Brutus is a noble Roman, descended from the Brutus who liberated Rome from the tyrannical monarchy of the Tarquins.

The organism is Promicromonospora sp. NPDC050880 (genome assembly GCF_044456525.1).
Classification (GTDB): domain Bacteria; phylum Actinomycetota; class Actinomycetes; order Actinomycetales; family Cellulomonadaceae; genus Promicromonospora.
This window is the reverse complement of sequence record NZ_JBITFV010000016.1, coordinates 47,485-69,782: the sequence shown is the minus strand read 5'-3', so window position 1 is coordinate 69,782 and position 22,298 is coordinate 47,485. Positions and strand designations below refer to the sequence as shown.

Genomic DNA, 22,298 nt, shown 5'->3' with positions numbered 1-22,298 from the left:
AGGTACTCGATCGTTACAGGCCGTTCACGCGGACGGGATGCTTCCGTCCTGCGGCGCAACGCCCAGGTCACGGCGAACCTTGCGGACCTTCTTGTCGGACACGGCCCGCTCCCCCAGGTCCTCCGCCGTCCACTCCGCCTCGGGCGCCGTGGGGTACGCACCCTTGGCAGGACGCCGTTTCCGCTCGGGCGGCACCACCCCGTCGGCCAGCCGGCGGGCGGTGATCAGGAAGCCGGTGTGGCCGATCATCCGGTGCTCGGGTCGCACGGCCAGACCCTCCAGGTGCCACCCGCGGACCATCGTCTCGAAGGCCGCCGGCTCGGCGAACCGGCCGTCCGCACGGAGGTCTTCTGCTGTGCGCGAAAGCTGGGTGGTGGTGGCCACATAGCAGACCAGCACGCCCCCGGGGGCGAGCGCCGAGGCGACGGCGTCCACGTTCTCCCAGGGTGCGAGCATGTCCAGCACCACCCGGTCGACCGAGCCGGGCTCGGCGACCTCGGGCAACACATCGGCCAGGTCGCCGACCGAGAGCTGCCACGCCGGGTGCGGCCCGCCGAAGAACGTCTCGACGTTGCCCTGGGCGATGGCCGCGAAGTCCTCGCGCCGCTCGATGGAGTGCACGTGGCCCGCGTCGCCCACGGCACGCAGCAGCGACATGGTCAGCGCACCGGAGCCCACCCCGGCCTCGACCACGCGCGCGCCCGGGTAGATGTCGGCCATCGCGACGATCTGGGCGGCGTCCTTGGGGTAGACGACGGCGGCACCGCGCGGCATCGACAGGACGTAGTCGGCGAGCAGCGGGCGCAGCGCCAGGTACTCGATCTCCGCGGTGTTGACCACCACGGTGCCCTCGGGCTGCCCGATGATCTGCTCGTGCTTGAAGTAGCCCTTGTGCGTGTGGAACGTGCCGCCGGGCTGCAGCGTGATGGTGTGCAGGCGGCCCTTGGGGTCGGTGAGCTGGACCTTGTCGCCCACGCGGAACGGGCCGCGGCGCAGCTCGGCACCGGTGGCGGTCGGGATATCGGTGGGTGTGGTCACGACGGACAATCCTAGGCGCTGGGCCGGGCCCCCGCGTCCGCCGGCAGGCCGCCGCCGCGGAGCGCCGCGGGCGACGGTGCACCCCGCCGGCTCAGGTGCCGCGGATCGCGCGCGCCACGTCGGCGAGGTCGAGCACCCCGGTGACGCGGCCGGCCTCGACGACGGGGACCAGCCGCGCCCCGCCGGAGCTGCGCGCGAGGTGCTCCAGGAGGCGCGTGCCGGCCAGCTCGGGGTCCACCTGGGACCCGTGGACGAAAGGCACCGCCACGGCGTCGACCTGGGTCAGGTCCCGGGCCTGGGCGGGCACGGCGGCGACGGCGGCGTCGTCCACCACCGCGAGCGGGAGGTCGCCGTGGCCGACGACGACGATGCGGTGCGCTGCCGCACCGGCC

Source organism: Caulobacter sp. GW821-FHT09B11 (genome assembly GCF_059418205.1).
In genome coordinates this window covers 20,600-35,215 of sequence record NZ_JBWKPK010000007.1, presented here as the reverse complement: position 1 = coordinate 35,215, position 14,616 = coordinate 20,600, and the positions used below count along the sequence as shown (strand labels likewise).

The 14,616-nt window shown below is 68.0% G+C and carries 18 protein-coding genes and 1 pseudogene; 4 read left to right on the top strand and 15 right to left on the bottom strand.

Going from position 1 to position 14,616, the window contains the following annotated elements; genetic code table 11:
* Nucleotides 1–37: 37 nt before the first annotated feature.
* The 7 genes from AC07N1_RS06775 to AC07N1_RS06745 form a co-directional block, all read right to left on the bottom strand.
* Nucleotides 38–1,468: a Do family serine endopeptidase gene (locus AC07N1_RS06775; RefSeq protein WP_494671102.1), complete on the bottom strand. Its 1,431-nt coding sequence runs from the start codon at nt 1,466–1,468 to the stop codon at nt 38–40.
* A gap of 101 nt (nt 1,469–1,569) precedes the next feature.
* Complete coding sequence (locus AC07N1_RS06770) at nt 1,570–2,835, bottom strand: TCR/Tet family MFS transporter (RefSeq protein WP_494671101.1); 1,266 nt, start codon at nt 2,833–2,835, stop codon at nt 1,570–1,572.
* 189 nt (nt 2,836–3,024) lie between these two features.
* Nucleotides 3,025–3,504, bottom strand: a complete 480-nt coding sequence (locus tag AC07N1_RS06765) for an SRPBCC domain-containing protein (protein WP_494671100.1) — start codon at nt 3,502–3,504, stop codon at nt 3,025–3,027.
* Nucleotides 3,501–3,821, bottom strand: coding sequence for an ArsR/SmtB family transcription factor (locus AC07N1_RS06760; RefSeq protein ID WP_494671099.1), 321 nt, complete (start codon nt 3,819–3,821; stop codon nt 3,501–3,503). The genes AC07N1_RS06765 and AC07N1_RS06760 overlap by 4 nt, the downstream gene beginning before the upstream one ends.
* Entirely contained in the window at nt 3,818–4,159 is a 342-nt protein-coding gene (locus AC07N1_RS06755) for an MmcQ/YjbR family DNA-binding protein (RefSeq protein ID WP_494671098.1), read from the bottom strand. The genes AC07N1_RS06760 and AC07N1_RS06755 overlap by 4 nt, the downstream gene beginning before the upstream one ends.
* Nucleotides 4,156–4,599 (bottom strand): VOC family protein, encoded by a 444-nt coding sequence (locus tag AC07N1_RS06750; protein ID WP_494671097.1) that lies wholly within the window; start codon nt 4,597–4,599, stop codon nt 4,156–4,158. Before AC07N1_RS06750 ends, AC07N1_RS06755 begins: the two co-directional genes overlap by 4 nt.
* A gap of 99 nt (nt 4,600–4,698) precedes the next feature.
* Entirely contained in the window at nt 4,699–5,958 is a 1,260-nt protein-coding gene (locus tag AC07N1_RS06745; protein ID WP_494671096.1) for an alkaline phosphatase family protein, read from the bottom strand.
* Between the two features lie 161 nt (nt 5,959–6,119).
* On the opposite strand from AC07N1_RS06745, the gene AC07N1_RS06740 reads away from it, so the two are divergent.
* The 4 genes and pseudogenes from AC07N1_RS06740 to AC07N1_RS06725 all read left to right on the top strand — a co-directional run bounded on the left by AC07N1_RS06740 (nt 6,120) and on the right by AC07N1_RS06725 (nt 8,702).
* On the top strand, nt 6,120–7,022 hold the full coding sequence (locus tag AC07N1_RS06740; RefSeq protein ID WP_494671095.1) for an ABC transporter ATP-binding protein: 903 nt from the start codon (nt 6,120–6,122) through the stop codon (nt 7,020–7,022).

He is greatly honored for his lineage and personal nobility by the people of Rome, and Caesar is particularly shocked to find him among those stabbing him to death. A logician, he is able to talk himself into anything, including the murder of Caesar, while never noticing how his logic forever betrays him. He desperately attempts to keep the conspiracy honorable, neither requiring an oath nor murdering anyone other than Caesar. Believing that everyone will be swayed by good logical argument, he thinks that the people of Rome will approve of the nobility of their act. He offers the mob of plebeians a prose logic-chopping to explain his acts, and at first carries the day, but Antony’s open emotionalism quickly overturns this. He falls out with Cassius during the war over misunderstandings about money, but is reconciled to him. He still offers strong logical reasons for bad decisions that will in the end cost them the war. He loves and admires his wife, a being at least as stoical and honorable as he. He plays the part of the stoical Roman well: when Messala brings him news of Portia’s death, he does not let on that he is already aware of it, leaving the messenger to wonder at the strength of his response. He disapproves of his father-in-law Cato’s suicide, but resolves to do the same if need be to avoid being captured. He is fond of his servants and treats them well, and enjoys music. At first frightened by Caesar’s ghost, he takes heart again, but its second appearance to him, at the battle of Philippi, convinces him that his life is at an end. Needing assistance to end his own life, he has a very difficult time finding anyone willing to help him. None of his old friends will, only a soldier he barely knows. In death, he is admired as being the only one of the conspirators to have joined in the deed for an idealistic reason.